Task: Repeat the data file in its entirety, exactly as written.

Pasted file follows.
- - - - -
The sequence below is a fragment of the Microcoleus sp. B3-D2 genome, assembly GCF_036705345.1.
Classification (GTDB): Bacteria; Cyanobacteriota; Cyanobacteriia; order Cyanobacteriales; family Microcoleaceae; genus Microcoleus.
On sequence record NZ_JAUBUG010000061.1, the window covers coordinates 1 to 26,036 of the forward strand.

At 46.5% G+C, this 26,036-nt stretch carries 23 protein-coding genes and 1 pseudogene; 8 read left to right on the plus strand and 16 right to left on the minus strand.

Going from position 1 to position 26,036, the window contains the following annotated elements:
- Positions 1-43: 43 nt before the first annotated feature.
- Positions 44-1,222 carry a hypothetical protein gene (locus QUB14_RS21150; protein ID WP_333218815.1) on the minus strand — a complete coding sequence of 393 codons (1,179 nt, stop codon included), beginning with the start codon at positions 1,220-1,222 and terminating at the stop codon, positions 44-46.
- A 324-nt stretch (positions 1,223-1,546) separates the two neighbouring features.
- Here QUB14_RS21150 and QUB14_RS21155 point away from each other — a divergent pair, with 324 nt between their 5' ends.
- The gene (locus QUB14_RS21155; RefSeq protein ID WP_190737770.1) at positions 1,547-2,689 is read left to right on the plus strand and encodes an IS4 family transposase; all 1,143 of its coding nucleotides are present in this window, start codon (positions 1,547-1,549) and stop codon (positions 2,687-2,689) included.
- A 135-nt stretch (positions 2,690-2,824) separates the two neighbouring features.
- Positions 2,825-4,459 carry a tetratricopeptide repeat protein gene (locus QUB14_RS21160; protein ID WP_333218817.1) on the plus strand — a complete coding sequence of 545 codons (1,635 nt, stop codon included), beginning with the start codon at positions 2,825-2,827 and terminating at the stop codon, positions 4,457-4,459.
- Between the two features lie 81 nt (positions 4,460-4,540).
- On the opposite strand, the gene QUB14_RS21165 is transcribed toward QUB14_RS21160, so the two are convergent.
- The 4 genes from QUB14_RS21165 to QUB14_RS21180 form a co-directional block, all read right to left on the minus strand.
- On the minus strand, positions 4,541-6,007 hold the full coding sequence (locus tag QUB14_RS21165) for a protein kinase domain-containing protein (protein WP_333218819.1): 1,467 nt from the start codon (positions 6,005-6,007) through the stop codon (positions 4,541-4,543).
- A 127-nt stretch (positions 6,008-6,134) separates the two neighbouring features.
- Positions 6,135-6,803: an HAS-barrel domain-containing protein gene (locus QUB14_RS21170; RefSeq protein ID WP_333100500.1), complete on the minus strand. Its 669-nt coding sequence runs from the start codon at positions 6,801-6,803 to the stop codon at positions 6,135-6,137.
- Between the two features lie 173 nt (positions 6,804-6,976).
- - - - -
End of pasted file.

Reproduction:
The sequence below is a fragment of the Microcoleus sp. B3-D2 genome, assembly GCF_036705345.1.
Classification (GTDB): Bacteria; Cyanobacteriota; Cyanobacteriia; order Cyanobacteriales; family Microcoleaceae; genus Microcoleus.
On sequence record NZ_JAUBUG010000061.1, the window covers coordinates 1 to 26,036 of the forward strand.

At 46.5% G+C, this 26,036-nt stretch carries 23 protein-coding genes and 1 pseudogene; 8 read left to right on the plus strand and 16 right to left on the minus strand.

Going from position 1 to position 26,036, the window contains the following annotated elements:
- Positions 1-43: 43 nt before the first annotated feature.
- Positions 44-1,222 carry a hypothetical protein gene (locus QUB14_RS21150; protein ID WP_333218815.1) on the minus strand — a complete coding sequence of 393 codons (1,179 nt, stop codon included), beginning with the start codon at positions 1,220-1,222 and terminating at the stop codon, positions 44-46.
- A 324-nt stretch (positions 1,223-1,546) separates the two neighbouring features.
- Here QUB14_RS21150 and QUB14_RS21155 point away from each other — a divergent pair, with 324 nt between their 5' ends.
- The gene (locus QUB14_RS21155; RefSeq protein ID WP_190737770.1) at positions 1,547-2,689 is read left to right on the plus strand and encodes an IS4 family transposase; all 1,143 of its coding nucleotides are present in this window, start codon (positions 1,547-1,549) and stop codon (positions 2,687-2,689) included.
- A 135-nt stretch (positions 2,690-2,824) separates the two neighbouring features.
- Positions 2,825-4,459 carry a tetratricopeptide repeat protein gene (locus QUB14_RS21160; protein ID WP_333218817.1) on the plus strand — a complete coding sequence of 545 codons (1,635 nt, stop codon included), beginning with the start codon at positions 2,825-2,827 and terminating at the stop codon, positions 4,457-4,459.
- Between the two features lie 81 nt (positions 4,460-4,540).
- On the opposite strand, the gene QUB14_RS21165 is transcribed toward QUB14_RS21160, so the two are convergent.
- The 4 genes from QUB14_RS21165 to QUB14_RS21180 form a co-directional block, all read right to left on the minus strand.
- On the minus strand, positions 4,541-6,007 hold the full coding sequence (locus tag QUB14_RS21165) for a protein kinase domain-containing protein (protein WP_333218819.1): 1,467 nt from the start codon (positions 6,005-6,007) through the stop codon (positions 4,541-4,543).
- A 127-nt stretch (positions 6,008-6,134) separates the two neighbouring features.
- Positions 6,135-6,803: an HAS-barrel domain-containing protein gene (locus QUB14_RS21170; RefSeq protein ID WP_333100500.1), complete on the minus strand. Its 669-nt coding sequence runs from the start codon at positions 6,801-6,803 to the stop codon at positions 6,135-6,137.
- Between the two features lie 173 nt (positions 6,804-6,976).